Director/Screenplay – Edward Holzman, Story – Edward Holzman & Meriam Castel, Producer – Bradford Hill, Photography – Bruce Dorfman, Music – K. Alexander Wilkinson, Special Effects – West EFX Inc (Supervisor – Erick Brennan), Production Design – John Larena. Production Company – Mystique Films.
Matthew Sullivan (Barry Haven), Jacqueline Lovell (Trix), Leslie Harter (Jane Jansen), Jimmy Wlcek (Eric), Shauna O’Brien (Connie), Leslie Olivan (Diane), Kira Reed (Detective Carol Reiner), Scott Shaughnessy (Frank)
Private investigator Barry Haven is hired by Jane Jansen to find her missing sister Jessica. Joined by Trix, a free-spirited hitchhiker he picks up and then takes on as his assistant, Haven tries to track Jessica down in the small town of Lost Lake, where she was last known to be. Both he and Trix have sex with various people they meet during the course of the investigation. However, it becomes increasingly apparent that Jessica has been taken by a cult known as The Daughters of Darkness, who are holding her to be sacrificed as they await the return of Damien, the son of the cult’s leader.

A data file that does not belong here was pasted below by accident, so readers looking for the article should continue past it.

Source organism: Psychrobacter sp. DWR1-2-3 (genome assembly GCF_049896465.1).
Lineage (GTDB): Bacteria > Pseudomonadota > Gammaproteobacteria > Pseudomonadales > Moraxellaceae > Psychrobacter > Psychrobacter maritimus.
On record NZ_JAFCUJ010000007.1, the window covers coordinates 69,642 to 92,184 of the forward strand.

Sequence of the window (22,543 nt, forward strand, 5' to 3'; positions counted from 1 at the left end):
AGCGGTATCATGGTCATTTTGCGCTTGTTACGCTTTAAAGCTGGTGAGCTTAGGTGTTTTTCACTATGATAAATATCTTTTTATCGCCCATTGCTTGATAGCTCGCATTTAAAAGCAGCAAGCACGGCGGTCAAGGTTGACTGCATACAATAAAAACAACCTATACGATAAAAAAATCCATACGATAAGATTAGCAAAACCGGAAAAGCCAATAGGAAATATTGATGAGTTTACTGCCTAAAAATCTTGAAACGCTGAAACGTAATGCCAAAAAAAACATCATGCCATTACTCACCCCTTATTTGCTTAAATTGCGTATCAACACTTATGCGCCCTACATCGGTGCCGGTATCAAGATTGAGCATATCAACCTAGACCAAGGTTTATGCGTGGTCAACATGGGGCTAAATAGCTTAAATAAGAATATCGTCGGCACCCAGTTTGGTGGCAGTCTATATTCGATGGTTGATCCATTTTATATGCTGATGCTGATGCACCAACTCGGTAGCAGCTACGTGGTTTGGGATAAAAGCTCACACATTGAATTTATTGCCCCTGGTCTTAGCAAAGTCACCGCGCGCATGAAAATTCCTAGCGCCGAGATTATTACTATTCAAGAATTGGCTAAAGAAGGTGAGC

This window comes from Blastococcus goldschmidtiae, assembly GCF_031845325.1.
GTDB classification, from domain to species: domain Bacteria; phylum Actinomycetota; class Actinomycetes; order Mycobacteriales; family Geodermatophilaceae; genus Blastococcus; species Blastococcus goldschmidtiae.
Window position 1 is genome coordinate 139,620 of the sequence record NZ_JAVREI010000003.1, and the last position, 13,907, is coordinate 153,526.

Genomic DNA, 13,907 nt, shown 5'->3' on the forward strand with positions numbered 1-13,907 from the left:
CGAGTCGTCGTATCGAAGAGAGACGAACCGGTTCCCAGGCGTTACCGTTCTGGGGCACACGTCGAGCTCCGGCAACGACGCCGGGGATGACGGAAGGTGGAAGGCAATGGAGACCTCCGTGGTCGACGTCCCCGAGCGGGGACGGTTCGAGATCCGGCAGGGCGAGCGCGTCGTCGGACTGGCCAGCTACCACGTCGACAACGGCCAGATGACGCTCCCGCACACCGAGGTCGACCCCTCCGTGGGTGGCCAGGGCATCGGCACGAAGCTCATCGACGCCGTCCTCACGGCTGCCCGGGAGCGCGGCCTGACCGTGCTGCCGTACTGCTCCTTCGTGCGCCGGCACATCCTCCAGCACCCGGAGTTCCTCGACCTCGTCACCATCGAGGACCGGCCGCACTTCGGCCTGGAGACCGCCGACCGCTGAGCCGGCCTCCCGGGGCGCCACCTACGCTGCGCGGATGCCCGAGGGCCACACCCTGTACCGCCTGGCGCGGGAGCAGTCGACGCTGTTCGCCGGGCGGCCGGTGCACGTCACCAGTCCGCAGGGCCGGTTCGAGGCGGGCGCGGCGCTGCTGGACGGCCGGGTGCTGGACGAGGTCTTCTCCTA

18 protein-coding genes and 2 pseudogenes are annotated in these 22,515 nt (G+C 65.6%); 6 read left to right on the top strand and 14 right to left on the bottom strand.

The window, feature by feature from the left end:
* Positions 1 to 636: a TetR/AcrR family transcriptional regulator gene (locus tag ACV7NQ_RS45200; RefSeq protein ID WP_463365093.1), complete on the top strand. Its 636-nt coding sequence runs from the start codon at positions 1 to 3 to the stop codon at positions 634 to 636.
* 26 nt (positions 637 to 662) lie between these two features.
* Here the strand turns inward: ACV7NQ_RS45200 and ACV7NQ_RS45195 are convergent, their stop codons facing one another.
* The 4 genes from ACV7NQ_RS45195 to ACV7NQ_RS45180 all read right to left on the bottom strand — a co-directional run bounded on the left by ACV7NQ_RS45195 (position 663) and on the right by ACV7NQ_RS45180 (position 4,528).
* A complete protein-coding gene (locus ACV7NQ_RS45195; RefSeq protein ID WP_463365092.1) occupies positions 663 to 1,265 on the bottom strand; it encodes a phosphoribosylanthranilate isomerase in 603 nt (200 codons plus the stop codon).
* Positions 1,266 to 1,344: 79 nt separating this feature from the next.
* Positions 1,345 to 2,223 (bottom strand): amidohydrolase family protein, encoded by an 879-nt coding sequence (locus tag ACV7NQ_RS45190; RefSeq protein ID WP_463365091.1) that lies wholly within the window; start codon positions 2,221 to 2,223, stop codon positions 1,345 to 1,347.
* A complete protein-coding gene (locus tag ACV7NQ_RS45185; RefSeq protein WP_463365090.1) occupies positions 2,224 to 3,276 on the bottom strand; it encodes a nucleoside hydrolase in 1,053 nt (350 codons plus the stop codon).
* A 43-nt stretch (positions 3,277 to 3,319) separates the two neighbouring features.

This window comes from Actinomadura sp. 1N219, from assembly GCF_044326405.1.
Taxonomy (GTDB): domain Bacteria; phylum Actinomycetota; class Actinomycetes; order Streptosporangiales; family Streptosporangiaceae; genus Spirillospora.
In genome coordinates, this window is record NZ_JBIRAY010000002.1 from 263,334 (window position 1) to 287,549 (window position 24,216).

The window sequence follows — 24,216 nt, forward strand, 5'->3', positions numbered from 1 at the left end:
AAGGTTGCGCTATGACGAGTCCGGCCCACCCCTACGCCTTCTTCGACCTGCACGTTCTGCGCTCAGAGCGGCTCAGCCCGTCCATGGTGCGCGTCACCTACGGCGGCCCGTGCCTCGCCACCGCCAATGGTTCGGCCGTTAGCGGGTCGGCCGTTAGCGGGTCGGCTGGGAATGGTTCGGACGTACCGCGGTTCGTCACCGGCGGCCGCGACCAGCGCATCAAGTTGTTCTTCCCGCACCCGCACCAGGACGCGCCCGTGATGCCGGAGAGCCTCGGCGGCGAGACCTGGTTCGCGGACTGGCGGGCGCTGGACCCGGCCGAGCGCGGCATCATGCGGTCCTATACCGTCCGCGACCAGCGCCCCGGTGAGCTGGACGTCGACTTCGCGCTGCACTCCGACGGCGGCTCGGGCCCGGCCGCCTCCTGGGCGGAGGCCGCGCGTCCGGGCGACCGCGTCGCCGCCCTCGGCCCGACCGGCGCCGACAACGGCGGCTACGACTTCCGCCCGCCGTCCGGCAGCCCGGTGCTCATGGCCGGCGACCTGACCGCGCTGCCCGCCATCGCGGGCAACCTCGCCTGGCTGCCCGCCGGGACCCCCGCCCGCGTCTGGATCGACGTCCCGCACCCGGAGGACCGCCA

Damien’s Seed is a made-for-cable erotic film. Made-for-cable deals in softcore erotica – no penetration, no male genitalia, only brief pubic shots – and are made with professional crews and reasonably competent actors, plus the semblance of a script. Some of these are even quite good – see Embrace the Darkness (1998).
Damien’s Seed audaciously tries to conduct an erotic film as a ripoff of The Omen (1976). (It is interesting to note how since The Omen, the name Damien has become de rigeur associated with The Devil and/or Satanism). The film doesn’t succeed at doing this particularly well – the plot only develops in intermittent stretches between the erotic couplings.
The ending conducts an okay twist variation on Spellbinder (1988), although it is a familiar twist and one that the film does not push for as much drama as it could have done. There is, for example, little in the way of sinisterness attached to the activities of the cult as there might be in a standard Omen copy.
That leaves the film to be measured on the basis of its erotica. Most of this falls into a bland forgettability and lacks any distinction. The sole exception is Jacqueline Lovell, who has a gorgeous freeness and natural sexuality. There is a nice scene, which radiates a good deal of steaminess, with her doing a striptease in the headlights of a pickup and then making out on the back of the truck.
Damien’s Seed was shot on location in the California resort town on Big Bear Lake and has been made on the cheap with locations restricted to motels and chalets. Co-star Leslie Harter later married director Robert Zemeckis of Back to the Future (1985) and Who Framed Roger Rabbit? (1988) fame.